Regardless of How You Feel, Make Healthy Choices.

I was sitting in my Theories of Psychotherapy class a couple Mondays ago with a bright group of eager young men and women trying their hardest to figure out what is the best method of teaching people how to change.  Each week we’ve been covering a different school of thought – from Existentialism, to Behaviorism, to Cognitive Therapy.  And although each school of thought thinks different theoretical things; is it our perceptions that create our behavior, or our parents, for example.   It turns out that (this is really true) it doesn’t matter what orientation you pick as a therapist, they all have fairly similar effectiveness.

This particular night we were discussing Dialectical Behavior Therapy, which (among other things) stresses mindfulness, and creating a contract of agreement between therapist and client.  The professor, who practices this particular strain of therapy in his practice, made a statement about how the contract is basically to guarantee that the client will agree:

“Regardless of how you feel, Make Healthy Choices.”

And BAM.   A lightbulb went on over my head. {insert cheesy clipart}

This is one of my big “Secrets Of Adulthood.” (I learned about those from Gretching Rubin – some people call them “life hacks.”) 

I used to tell myself:  “Do what Needs to Get Done” which is sort of a nitty gritty “grin and bear it” type of philosophy.  That is, it doesn’t matter if you stayed up all night reading a book and eating muffins and you’re really tired, you have to go to work, to get paid, to be responsible, to pay the bills.  That thought was mostly based on the idea that there’s one right answer to “what needs to get done.”  But now, I can see that that was a really narrow focus, which dealt with very narrow problems.  (Re: Stayed up late reading YA fiction, too tired for work scenario.)

No, the more important thing to realize was that each person carries around this Ideal in their head of a “Healthy Adult.”  Maybe yours is your mother, a friend, or your third grade teacher.  And when you make choices, you’re striving to mimic and imitate this Healthy Adult.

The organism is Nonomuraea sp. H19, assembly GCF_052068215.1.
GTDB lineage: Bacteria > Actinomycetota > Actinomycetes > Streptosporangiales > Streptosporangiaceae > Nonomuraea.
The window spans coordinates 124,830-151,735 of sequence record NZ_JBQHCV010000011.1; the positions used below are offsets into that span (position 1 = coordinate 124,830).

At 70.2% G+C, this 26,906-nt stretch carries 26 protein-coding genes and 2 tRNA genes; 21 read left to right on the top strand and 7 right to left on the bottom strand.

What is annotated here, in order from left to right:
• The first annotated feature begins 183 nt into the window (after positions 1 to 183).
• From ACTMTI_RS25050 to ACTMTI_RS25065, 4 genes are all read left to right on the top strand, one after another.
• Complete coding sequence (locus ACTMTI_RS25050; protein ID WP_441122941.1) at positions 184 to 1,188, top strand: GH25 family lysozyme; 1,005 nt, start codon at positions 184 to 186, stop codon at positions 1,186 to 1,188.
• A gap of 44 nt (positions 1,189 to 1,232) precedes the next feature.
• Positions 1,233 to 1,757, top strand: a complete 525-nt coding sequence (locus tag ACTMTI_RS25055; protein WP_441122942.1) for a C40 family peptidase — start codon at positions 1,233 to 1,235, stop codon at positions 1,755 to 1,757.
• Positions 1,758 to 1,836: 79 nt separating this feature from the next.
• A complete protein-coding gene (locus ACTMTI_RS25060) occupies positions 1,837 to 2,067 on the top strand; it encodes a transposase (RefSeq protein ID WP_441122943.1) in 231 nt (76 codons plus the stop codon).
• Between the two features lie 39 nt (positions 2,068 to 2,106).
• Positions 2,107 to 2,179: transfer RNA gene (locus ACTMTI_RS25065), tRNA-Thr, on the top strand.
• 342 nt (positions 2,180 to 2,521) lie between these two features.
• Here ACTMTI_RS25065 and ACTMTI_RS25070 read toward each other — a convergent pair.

But the problem is, lots and lots of time you don’t quite feel like making the right choices. And I don’t just mean because you’re tired.  Depression and Stress are two really big culprits that can deter people from making healthy choices.  But so can backing yourself into terrible situations like wrong jobs, wrong relationships, and worse addictions than eating too many muffins. Then there’s this big heaping dose of guilt, on top of the shame of messing u

And besides, you’re an adult, You don’t want to make this choice? Then don’t do it – put it off, see what happens…

Of course, that’s a recipe for snowballing disaster.  But paradoxically, making a healthy choice – even the smallest possible step in the right direction –  like putting on real clothes, eating vegetables, taking a walk, or striking one nagging item of your todo list –  puts you closer to being a healthy adult – not matter how far you still fall from the ideal.  Acting on reason, rather than acting on whims and feelings, to brings you closer to that ideal – not farther.

And therein lies the secret – You don’t have to actually feel like doing the healthy thing in order to actually do it. And surprisingly, your mood will improve if you do make the healthy choice, even though you didn’t feel like it.

So, get on it.

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Author: Beth M

Life Lessons, Parenting, Books, Sustainability.

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